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More Chinese tourists heading to Central and Eastern Europe

By Bo Leung in London | China Daily | Updated: 2018-10-12 11:14
The first Chinese traveler to arrive at Minsk National Airport in Belarus under the new visa-free agreement receives flowers from an airport employee. China and Belarus implemented visa-free policies for their respective citizens on Aug 10. [Photo/Xinhua]

A European Union initiative to attract more Chinese visitors is making "solid progress" with research showing more tourists are heading to Central and Eastern regions of Europe.

The study by flights data specialist Forward Keys and the European Travel Commission, or ETC, found visitors from China heading to Central or Eastern EU destinations up by 10.3 percent between May and August this year.

Compared with the same period of 2017, the last four months of 2018 bookings are 9.4 percent ahead.

The report is part of the ETC's major strategic political initiative, EU-China Tourism Year, aimed at promoting Europe as a destination to the rapidly growing Chinese tourism market.

The study said the initiative has found success in promoting lesser-known destinations such as Estonia, which saw an increase of 45.3 percent, while Chinese arrivals in Bulgaria went up 43.4 percent.

The most popular destination among southern EU nations is Croatia, with Chinese arrivals up 46.2 percent in the period from May to August, while bookings made between September and December are up 66.4 percent.

In August, the ETC approved funds to Croatian and Slovenian tourism authorities for their joint promotion in China named Experience Croatia, Feel Slovenia, which was designed to strengthen the visibility and reputation of the two countries in the Chinese market.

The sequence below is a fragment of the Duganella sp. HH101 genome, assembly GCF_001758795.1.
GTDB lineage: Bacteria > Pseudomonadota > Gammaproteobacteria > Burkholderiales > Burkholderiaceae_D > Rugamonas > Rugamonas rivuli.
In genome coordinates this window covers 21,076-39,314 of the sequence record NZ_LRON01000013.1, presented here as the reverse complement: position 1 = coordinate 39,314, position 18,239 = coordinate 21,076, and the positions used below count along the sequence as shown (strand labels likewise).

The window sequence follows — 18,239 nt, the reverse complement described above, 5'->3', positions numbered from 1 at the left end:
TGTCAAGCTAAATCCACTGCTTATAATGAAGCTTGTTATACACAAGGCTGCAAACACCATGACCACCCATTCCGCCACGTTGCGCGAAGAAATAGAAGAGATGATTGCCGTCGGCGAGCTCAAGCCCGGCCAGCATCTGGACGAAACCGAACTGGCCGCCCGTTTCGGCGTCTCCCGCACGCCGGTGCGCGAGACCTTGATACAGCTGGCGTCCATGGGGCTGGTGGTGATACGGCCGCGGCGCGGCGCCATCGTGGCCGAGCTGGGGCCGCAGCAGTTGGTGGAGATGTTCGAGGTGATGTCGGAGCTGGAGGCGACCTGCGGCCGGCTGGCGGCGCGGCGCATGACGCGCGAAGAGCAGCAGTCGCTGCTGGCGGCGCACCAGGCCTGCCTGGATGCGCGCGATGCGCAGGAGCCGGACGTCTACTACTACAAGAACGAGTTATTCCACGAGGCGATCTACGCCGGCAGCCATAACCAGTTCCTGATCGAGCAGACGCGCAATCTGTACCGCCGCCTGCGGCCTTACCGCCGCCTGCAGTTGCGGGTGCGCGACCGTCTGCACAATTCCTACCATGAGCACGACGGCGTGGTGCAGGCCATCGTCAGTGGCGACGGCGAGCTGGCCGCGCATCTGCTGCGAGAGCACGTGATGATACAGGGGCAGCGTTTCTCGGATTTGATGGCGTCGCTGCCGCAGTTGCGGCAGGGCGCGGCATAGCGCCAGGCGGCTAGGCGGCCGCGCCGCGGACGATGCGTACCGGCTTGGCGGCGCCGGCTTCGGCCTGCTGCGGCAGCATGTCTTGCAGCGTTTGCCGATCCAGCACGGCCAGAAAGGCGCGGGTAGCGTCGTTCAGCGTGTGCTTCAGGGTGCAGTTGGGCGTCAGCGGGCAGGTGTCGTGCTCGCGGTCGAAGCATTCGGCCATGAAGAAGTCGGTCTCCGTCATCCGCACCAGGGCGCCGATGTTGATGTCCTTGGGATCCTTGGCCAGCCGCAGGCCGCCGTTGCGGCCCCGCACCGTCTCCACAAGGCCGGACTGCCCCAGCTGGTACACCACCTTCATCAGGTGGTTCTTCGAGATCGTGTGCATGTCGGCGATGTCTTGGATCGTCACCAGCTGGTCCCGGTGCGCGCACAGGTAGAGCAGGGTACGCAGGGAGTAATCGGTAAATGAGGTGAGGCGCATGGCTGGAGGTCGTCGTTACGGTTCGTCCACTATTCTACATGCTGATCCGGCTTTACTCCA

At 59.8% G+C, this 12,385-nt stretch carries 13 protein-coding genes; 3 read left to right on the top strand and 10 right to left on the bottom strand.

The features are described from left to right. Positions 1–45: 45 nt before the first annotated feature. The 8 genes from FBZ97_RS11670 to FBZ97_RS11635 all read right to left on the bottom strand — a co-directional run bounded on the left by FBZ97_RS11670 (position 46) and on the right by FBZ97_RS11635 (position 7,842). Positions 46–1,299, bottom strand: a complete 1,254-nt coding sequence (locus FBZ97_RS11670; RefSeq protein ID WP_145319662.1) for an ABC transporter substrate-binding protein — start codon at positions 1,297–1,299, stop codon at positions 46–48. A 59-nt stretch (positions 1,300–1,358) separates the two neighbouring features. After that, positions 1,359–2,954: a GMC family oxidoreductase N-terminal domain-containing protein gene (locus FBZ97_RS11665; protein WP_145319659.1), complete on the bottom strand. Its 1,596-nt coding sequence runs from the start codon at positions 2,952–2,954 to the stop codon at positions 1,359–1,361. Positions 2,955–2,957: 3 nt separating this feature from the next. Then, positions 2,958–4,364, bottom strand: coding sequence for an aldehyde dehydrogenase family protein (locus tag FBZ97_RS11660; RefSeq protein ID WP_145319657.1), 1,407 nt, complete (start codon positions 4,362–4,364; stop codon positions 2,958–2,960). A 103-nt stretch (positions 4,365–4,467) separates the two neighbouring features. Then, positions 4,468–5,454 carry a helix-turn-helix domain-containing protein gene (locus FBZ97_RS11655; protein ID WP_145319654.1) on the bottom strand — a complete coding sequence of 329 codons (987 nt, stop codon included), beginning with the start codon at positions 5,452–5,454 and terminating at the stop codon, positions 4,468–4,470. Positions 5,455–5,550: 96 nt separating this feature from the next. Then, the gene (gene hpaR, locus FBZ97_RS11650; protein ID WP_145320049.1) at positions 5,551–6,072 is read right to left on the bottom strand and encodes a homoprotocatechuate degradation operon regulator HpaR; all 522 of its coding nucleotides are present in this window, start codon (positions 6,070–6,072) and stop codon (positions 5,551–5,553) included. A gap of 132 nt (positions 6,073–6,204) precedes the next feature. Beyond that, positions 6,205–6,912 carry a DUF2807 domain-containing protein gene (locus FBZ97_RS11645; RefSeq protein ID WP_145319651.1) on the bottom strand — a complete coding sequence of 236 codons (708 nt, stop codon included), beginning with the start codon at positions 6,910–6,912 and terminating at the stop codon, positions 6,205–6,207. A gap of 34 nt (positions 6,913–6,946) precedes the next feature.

Overall, the report said that Chinese travelers to Europe were up 4 percent in the first eight months of 2018.

In the period from September to December, Chinese bookings to European Union nations are up 4.7 percent year-on-year.

The driving markets are Hong Kong, Macao and second-tier cities in the Chinese mainland, according to the findings.

In the period from May to August, the growth from Hong Kong and Macao was 5.1 percent, while visits from Chengdu, Hangzhou, Shenzhen and Xiamen were up 13.5 percent.

The ETC's Executive Director Eduardo Santander said: "The growth in Chinese travelers has been solid and the near future, judging by current bookings, will see the EU continuing to increase its share of the valuable long-haul Chinese traveler market."

In contrast, however, the number of visits made to northern EU nations between May and August, was "disappointing", down by 0.6 percent on 2017.

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